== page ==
In his most recent book Les McKeown mentioned that work teams needed to include the three different roles of visionary, operator, and processor. I was struck by this set of definitions and how useful they are.
In my own experience of working with teams, it seems that almost everyone values the role of visionary when of course not all of them are gifted at being visionary. There’s a kind of jealousy of “visionary is the best role”, when in reality all the different skills / roles matter. If the CEO is the visionary, then the other folks are completing the picture of what is needed for the business when they own their gifts of “Operator” or “Processor”. Alternatively, if the CEO is predominantly an operator, the Board might want to recognize they need to add visionary influence to help the company reimagine what customers they could serve in the future.
So I wanted to know Les’s take about having people (a) know, and (b) respect their different gifts?
From Les McKeown, the author of Synergist:
Knowledge of the different styles is incredibly empowering for an effective team.
Not only does it enable the team to play to each individual’s strengths, it de-personalizes a lot of team conflict. Knowing, for example, that Priya is a strong Processor is much easier to deal with than simply finding her micro-attention to detail frustrating on a personal level. Annoyance at (say) Mike’s seemingly constant hyperbole becomes much more manageable once you realize he’s a Visionary and that the use of hyperbole is therefore simply part of his DNA. (This is not to say that all interpersonal conflict disappears in a Synergistic team, but it is greatly reduced.)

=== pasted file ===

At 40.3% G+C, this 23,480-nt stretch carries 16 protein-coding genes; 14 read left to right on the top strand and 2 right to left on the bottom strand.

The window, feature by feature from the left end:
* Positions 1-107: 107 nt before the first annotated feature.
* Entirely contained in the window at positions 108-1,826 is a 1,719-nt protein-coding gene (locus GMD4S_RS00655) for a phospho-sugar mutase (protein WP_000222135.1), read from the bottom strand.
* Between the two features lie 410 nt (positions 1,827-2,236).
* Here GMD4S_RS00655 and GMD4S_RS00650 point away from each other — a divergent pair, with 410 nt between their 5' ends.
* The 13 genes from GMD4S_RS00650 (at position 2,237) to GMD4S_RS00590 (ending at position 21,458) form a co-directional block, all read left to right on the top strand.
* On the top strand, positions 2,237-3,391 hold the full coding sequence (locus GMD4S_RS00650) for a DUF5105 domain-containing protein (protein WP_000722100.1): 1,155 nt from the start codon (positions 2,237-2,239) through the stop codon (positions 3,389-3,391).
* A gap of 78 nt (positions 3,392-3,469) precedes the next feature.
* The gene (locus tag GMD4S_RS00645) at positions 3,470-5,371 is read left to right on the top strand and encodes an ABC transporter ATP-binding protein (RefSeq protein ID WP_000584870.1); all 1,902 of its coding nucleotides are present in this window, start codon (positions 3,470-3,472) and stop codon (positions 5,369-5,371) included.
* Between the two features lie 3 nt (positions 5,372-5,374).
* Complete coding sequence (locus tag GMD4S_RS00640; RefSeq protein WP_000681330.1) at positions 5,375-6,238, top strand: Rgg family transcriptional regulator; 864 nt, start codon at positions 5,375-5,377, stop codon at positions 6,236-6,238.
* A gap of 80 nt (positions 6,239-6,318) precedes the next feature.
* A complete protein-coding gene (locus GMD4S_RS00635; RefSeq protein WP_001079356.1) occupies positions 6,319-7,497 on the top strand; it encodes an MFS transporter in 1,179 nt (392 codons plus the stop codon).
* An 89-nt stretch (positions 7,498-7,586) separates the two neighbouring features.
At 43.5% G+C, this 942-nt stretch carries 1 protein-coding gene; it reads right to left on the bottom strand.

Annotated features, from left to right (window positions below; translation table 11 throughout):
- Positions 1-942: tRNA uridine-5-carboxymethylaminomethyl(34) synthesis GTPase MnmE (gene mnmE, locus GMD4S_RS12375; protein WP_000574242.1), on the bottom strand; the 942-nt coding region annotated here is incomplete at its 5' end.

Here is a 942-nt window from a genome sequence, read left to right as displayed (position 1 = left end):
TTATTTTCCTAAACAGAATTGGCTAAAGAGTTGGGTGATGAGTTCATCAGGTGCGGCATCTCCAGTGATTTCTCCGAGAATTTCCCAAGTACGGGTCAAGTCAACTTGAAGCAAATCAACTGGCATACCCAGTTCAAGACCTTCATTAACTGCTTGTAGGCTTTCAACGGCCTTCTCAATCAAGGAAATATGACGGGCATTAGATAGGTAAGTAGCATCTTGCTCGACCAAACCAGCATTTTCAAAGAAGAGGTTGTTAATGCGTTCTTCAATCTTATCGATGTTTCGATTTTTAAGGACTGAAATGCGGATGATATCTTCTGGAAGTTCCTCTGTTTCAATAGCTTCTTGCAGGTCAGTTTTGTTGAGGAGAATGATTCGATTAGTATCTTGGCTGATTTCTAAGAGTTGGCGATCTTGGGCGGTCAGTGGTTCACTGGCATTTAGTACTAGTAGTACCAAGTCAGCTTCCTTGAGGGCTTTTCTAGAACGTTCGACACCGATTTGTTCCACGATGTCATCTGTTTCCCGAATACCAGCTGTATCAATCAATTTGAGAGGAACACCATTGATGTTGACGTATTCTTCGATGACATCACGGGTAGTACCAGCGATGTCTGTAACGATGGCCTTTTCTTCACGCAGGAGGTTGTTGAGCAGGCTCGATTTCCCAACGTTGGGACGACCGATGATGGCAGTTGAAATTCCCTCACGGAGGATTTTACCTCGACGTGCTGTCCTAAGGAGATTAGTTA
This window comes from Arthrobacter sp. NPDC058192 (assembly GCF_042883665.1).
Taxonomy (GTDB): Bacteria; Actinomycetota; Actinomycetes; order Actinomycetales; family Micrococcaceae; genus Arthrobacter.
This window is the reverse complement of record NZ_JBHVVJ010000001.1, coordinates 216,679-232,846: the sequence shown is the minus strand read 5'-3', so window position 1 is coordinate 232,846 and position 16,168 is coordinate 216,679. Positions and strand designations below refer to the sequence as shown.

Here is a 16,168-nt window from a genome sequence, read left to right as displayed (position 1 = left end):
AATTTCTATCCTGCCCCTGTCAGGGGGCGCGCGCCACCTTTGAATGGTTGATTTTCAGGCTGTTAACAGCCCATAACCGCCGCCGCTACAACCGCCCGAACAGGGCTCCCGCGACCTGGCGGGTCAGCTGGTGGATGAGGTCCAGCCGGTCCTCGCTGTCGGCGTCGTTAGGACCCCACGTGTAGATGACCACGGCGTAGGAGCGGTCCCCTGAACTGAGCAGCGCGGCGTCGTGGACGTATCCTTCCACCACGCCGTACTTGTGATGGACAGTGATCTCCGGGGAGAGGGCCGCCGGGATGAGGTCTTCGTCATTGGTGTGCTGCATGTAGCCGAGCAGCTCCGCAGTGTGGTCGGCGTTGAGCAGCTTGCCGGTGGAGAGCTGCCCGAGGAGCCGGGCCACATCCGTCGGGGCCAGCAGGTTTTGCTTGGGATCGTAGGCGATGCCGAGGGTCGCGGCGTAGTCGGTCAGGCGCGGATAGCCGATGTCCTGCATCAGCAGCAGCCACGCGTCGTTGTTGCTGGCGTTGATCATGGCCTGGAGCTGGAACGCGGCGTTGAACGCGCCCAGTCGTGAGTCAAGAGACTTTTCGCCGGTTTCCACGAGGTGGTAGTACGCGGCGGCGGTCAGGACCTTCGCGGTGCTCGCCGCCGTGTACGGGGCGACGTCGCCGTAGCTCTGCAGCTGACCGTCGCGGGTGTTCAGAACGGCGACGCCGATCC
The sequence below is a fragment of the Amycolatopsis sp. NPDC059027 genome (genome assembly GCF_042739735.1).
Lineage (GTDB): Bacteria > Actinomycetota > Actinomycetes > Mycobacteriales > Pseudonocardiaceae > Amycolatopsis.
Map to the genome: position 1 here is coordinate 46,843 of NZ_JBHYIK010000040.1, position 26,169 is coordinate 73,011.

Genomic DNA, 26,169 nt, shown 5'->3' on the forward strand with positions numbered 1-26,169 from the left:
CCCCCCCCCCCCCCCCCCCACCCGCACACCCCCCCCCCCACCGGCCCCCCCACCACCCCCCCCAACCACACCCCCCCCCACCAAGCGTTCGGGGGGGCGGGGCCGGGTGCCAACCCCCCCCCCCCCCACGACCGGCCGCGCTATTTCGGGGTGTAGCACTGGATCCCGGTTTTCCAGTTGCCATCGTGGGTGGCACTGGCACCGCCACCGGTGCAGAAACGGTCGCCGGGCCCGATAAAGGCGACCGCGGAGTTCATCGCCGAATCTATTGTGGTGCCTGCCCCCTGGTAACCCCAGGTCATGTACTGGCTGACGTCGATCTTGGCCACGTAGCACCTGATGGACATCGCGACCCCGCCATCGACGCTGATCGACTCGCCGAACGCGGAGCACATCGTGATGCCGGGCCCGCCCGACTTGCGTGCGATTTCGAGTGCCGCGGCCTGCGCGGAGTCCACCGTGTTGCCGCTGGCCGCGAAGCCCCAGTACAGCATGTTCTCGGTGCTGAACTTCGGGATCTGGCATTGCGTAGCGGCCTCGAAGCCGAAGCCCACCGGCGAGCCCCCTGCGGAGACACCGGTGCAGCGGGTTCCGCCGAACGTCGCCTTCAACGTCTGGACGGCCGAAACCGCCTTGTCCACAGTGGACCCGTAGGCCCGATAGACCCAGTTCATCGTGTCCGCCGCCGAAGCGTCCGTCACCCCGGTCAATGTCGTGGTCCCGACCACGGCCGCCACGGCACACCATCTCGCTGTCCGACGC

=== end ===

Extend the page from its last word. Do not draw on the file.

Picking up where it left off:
The second thing that happens once you become aware of an individual’s latent style is that you begin to match their style with the challenges the team faces. Now you have an extra tool in your toolkit – not just “How can Mike, Priya or Brad help with this issue?” but also “What can a Visionary, Operator or Processor contribute to meeting and overcoming this challenge?”
As I say, awareness of the three natural styles within any team is an incredibly powerful tool in and of itself.
Thankfully the styles are so intuitive, natural and easy to spot that awareness can happen literally in minutes: that’s one of the main reasons I wrote the book – to give people the vocabulary they need to use the Visionary, Operator and Processor styles literally after reading just the first chapter.
I agree with Les. We each can do better once we understand our predominant gifts so we can know how we can match up what we love to do with the work at hand. This work goes a long way to help people get their predominant axis without having to understand enneagram and MBTI tools.
(And, if you want to hear Les and I chat together, we did a podcast together recently which can be found here.)